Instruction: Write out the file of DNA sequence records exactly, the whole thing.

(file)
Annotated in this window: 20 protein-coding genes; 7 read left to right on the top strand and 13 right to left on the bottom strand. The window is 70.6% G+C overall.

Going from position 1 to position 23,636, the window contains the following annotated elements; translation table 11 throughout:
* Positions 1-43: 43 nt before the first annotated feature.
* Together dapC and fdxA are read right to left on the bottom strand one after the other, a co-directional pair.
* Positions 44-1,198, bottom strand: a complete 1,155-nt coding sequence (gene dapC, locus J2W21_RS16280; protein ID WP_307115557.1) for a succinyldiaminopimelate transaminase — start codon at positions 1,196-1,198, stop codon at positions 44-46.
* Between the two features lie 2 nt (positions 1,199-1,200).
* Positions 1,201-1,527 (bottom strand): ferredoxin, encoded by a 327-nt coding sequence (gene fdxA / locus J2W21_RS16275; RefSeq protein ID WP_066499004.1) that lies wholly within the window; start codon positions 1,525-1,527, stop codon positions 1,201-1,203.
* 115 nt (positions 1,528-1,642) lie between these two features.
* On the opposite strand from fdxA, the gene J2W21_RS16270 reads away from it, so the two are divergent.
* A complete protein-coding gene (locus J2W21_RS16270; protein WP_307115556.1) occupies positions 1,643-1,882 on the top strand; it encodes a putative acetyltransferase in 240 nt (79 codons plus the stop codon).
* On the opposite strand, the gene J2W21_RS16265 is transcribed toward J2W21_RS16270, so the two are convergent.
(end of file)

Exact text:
Annotated in this window: 20 protein-coding genes; 7 read left to right on the top strand and 13 right to left on the bottom strand. The window is 70.6% G+C overall.

Going from position 1 to position 23,636, the window contains the following annotated elements; translation table 11 throughout:
* Positions 1-43: 43 nt before the first annotated feature.
* Together dapC and fdxA are read right to left on the bottom strand one after the other, a co-directional pair.
* Positions 44-1,198, bottom strand: a complete 1,155-nt coding sequence (gene dapC, locus J2W21_RS16280; protein ID WP_307115557.1) for a succinyldiaminopimelate transaminase — start codon at positions 1,196-1,198, stop codon at positions 44-46.
* Between the two features lie 2 nt (positions 1,199-1,200).
* Positions 1,201-1,527 (bottom strand): ferredoxin, encoded by a 327-nt coding sequence (gene fdxA / locus J2W21_RS16275; RefSeq protein ID WP_066499004.1) that lies wholly within the window; start codon positions 1,525-1,527, stop codon positions 1,201-1,203.
* 115 nt (positions 1,528-1,642) lie between these two features.
* On the opposite strand from fdxA, the gene J2W21_RS16270 reads away from it, so the two are divergent.
* A complete protein-coding gene (locus J2W21_RS16270; protein WP_307115556.1) occupies positions 1,643-1,882 on the top strand; it encodes a putative acetyltransferase in 240 nt (79 codons plus the stop codon).
* On the opposite strand, the gene J2W21_RS16265 is transcribed toward J2W21_RS16270, so the two are convergent.